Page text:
(Reuters) - The United States is seeking “regime change” in Iran, President Hassan Rouhani said on Sunday, adding that the current U.S. administration is the most hostile that the Islamic Republic has faced in its four decades.
Tensions have increased between Iran and America after U.S. President Donald Trump withdrew from a multi-lateral agreement on Iran’s nuclear programme in May, saying it was flawed because it did not include curbs on Iran’s ballistic missiles programme or its support for proxies in Syria, Yemen, Lebanon and Iraq.
“In the past 40 years there has not been a more spiteful team than the current U.S. government team towards Iran, Iranians and the Islamic Republic,” Rouhani said in a speech broadcast on state TV.
“There was a time when there was one person who had enmity. The rest were moderate. Now ... the worst have gathered around each other,” he added in a speech marking the beginning of the academic year at Tehran University.
In Washington, a U.S. State Department spokesman repeated its position that it wants a change in Iran’s behaviour but “the United States is not seeking regime change.”
He said Trump has voiced a willingness to enter into talks with Iran and wants a deal that also covers its missile programme, support for terrorism and “malign regional behaviour.”
“Our hope is that ultimately the regime will make meaningful changes in its behaviour,” he added.
Rouhani accused the Americans of using psychological and economic warfare and questioning the legitimacy of the Islamic Republic.
“Reducing the legitimacy of the system is their final goal. When they say getting rid of, regime change in their own words, how does regime change happen? Through reducing legitimacy, otherwise a regime doesn’t change,”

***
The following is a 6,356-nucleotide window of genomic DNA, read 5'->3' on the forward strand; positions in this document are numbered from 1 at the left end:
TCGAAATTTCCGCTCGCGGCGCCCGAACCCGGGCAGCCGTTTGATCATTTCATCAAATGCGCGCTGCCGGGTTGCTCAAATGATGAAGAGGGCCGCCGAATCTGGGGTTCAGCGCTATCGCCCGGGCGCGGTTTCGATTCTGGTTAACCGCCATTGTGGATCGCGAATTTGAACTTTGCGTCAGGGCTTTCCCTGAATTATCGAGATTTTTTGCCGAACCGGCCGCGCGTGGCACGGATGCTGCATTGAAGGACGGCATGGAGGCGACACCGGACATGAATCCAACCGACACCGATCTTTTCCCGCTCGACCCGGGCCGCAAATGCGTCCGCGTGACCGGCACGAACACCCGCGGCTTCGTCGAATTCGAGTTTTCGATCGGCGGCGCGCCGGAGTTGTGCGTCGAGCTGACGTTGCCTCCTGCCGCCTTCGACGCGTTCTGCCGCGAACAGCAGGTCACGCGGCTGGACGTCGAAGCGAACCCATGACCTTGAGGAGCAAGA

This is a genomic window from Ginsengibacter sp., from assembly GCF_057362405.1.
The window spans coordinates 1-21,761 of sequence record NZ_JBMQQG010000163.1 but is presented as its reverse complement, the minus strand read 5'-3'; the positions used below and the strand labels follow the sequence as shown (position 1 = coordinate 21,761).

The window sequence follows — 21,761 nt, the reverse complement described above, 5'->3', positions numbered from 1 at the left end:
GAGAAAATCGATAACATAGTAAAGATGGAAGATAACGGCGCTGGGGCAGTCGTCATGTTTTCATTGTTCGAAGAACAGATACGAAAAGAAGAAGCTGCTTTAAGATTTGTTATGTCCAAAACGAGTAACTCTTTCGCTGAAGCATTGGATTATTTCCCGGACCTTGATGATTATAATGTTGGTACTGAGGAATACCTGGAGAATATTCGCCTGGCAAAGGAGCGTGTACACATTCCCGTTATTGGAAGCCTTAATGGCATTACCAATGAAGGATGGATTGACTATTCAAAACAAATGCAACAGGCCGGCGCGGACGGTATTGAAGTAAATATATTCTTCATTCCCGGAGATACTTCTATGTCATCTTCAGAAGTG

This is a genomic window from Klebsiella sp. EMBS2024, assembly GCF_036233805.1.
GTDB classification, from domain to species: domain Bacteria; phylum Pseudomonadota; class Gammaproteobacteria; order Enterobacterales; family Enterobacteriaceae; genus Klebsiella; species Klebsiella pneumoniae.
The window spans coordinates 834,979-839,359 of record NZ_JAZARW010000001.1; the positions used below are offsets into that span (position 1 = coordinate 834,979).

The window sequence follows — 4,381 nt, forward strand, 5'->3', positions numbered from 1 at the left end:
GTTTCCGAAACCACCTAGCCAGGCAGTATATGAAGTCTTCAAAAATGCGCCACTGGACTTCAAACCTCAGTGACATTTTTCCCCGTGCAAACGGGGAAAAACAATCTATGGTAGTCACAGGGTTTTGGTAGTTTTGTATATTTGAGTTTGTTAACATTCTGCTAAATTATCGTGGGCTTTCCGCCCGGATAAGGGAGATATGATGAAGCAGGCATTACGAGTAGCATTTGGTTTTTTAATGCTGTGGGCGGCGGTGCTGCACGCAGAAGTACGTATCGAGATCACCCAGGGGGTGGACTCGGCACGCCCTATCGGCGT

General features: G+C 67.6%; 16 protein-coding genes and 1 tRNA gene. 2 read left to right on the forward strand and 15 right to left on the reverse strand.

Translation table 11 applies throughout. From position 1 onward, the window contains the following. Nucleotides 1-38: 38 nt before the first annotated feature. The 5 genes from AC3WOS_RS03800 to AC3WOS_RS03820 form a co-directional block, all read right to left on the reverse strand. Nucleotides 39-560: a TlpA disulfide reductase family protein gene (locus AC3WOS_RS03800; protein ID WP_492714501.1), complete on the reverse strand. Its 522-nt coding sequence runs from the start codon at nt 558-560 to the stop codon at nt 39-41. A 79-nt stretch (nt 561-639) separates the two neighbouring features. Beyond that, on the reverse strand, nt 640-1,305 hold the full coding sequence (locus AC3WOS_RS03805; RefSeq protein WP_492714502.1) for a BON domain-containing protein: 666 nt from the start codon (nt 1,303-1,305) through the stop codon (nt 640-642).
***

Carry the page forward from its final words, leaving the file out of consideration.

He used the English phrase “regime change” to emphasise his point.
Washington reintroduced steps against Iran’s currency trade, metals and auto sectors in August.
With U.S. curbs on Iran’s oil exports set to come into force next month, some Iranians fear their country is entering an economic slump that may prove worse than the period from 2012 to 2015, when it last faced major sanctions.
Vice-president Eshaq Jahangiri played down the impact of the planned restrictions. Iran has been able to find new partners to buy its oil even though some countries have stopped purchases, Jahangiri said on Sunday, according to Islamic Republic of Iran Broadcasting (IRIB).
“America will certainly not be able to reduce Iran’s oil exports to zero,” he said.
“America thinks Saudi Arabia can replace this oil. But right now Iran’s oil has reached more than $80 and with half the previous exports we will have the same income as before,” he added on comments on the IRIB website.
Reporting by Babak Dehghanpisheh; Additional reporting by Arshad Mohammed in Washington; Editing by Jason Neely, Mark Potter and Keith Weir
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